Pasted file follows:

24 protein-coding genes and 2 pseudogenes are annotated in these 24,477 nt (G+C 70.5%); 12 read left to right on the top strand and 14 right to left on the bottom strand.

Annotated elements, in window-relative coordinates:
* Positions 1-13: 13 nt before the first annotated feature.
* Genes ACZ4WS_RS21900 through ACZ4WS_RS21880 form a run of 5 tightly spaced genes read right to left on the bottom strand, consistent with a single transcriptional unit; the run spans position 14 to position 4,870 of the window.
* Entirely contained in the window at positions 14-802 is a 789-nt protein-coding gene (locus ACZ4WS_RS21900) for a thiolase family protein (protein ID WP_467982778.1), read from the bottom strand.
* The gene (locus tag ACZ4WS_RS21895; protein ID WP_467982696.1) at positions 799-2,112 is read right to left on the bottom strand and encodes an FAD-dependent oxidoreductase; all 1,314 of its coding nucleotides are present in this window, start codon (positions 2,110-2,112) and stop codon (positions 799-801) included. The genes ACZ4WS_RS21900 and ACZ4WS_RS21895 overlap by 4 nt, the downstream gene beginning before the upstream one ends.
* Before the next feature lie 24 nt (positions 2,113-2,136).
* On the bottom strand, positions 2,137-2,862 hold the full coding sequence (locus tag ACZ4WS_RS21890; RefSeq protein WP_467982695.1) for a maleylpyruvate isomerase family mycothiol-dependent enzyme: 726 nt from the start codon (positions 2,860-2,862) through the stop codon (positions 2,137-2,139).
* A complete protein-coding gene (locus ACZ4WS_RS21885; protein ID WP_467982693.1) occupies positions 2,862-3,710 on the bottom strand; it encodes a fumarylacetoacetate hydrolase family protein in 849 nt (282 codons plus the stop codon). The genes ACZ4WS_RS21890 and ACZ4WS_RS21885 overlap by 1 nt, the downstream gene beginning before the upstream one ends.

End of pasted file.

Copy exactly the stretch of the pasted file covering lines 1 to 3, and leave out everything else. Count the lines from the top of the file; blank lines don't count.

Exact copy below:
24 protein-coding genes and 2 pseudogenes are annotated in these 24,477 nt (G+C 70.5%); 12 read left to right on the top strand and 14 right to left on the bottom strand.

Annotated elements, in window-relative coordinates:
* Positions 1-13: 13 nt before the first annotated feature.